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Making Yourself Stand Out - Before You Apply

Making Yourself Stand Out - Before You Apply

Follow Ariana's advice and stand out from the rest of the applicants.

By Ariana Pugh

October 18, 2011

When you first begin the long process of applying to college, it’s easy to feel like you’ll never stand out amongst the thousands of applicants. It doesn’t feel like enough to send in an application that shows off your amazing credentials and talents – you want the school of your dreams to see how serious you are about attending.

Fortunately, there are a few things you can do to get your name out there, and let the college know that you’re ready to handle being a student there.

The application process can be incredibly confusing, and chances are, you’re going to end up calling the school at some point to ask a few questions. Ideally, that means literally you and not your parents.

It’s sometimes tough to maintain composure and ask the right questions, so even if you have your parents coach you beforehand or you keep them right next to you, being the one speaking when admissions answers the phone tells the university that you’re a mature, responsible person who’s ready to handle the college process.

You may get transferred to an admissions counselor – someone who you want to know your name, not your mother’s or father’s. Asking a few questions and having a quick chat is a great way to have someone at the school hear your name and have a positive impression of you, before you send in a single test score.

If at all possible, join the school’s mailing list, go on a campus tour or attend an open house. Schools keep data on who is on the mailing lists and attends these tours, and when you apply, they’ll be able to see how many university events you attended. If at all possible, go on a campus tour or attend an open house.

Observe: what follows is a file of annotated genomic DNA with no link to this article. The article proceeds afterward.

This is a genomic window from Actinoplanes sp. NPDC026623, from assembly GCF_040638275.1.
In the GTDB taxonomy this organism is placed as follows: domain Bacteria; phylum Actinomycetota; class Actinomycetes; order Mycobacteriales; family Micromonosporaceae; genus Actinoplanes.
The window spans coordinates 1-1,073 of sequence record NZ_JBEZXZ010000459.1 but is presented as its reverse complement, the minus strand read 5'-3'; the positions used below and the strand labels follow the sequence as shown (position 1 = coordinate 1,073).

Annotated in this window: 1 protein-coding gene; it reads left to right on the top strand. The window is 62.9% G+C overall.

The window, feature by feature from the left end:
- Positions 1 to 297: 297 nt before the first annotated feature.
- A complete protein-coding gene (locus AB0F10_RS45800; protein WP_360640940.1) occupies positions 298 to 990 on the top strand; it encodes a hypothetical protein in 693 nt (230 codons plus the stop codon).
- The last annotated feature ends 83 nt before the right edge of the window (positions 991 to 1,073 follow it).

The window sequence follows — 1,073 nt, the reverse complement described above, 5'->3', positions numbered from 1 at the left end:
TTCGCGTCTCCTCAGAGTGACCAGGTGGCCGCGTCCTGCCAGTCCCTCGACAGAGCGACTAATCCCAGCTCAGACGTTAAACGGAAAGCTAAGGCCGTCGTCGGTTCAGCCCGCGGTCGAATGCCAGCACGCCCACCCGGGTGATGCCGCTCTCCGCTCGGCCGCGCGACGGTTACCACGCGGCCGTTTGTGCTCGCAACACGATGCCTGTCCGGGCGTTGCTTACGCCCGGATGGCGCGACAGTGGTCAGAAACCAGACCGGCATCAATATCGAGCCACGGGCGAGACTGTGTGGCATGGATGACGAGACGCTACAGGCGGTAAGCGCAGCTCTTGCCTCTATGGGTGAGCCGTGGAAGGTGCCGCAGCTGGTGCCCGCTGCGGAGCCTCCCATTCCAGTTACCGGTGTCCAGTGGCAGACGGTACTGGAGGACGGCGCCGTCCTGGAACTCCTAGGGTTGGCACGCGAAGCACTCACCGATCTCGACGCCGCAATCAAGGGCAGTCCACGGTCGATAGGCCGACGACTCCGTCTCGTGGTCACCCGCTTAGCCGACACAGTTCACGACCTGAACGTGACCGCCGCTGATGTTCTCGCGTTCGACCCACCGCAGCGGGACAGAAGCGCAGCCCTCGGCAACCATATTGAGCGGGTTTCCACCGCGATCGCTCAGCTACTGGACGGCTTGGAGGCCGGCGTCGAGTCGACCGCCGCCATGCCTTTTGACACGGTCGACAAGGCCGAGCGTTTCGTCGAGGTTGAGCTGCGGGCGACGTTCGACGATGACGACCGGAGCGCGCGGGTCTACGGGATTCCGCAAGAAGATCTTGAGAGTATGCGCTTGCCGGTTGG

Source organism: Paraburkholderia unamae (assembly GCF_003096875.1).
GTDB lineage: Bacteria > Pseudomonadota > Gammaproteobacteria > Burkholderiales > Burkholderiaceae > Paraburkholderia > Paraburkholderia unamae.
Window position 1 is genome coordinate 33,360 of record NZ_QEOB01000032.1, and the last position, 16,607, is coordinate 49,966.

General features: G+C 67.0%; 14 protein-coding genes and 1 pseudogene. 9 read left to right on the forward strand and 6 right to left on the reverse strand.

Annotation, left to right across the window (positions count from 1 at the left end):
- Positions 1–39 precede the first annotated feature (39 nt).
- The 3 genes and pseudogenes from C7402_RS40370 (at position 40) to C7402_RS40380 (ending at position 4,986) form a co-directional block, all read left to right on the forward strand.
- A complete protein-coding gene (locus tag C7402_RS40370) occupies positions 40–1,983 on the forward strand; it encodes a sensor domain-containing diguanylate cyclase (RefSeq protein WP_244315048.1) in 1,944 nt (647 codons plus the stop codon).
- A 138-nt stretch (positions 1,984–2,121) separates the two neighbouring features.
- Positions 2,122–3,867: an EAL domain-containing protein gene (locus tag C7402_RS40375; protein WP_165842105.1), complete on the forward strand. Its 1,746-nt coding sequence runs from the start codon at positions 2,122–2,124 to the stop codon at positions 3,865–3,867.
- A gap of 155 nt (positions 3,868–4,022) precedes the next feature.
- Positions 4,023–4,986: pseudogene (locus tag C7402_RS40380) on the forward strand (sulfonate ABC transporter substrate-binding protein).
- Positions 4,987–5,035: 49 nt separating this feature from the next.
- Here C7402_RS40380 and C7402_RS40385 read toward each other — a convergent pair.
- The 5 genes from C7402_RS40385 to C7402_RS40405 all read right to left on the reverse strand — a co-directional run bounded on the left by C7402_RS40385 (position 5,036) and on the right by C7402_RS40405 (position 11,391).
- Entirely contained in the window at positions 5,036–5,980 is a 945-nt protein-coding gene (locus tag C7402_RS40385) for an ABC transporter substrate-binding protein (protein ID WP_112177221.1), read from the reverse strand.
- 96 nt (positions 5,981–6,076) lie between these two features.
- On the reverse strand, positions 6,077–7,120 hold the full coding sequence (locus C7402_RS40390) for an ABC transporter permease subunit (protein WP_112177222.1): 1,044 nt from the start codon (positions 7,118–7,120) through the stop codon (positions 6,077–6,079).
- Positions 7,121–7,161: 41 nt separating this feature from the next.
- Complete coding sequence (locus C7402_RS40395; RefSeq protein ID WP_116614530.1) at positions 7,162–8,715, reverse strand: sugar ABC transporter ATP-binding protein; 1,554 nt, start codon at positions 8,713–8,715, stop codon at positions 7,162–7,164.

Of course, if you live too far away to attend an event, never fear. Simply calling the school and asking a few questions is still a great way to get the college to recognize you , but there’s more you can do. You may be able to schedule an interview with an admissions office by phone or via Skype if visiting the school simply isn’t in the cards. You can also call to find out if the school will be hosting any events in your area or if an admissions councilor will be out your way. There’s still a chance to meet an admissions officer if there’s no way to make it to campus – all you need to do is call and ask..

If you have an area you’re particularly strong in, or if you’re interested in a specific program at the school, ask if you can send in additional materials. For example, if you’re very interested in the writing program at a specific school, find out if you can send in an additional sample of your work besides the personal statement.

At best, you’re sending in resume-boosting material that can mean the difference between the wait-list and acceptance. Even if the school says no or tells you that what you send will have no bearing on the admissions decision, you’re still showing the school that you’ve got a skill you’d like to show off.

If you’re really trying to impress a school, the name of the game is interest! Get out there and let the school know who you are. Show the university that you are not only an awesome student; you’re a passionate and mature student who’s ready to take on the next step.


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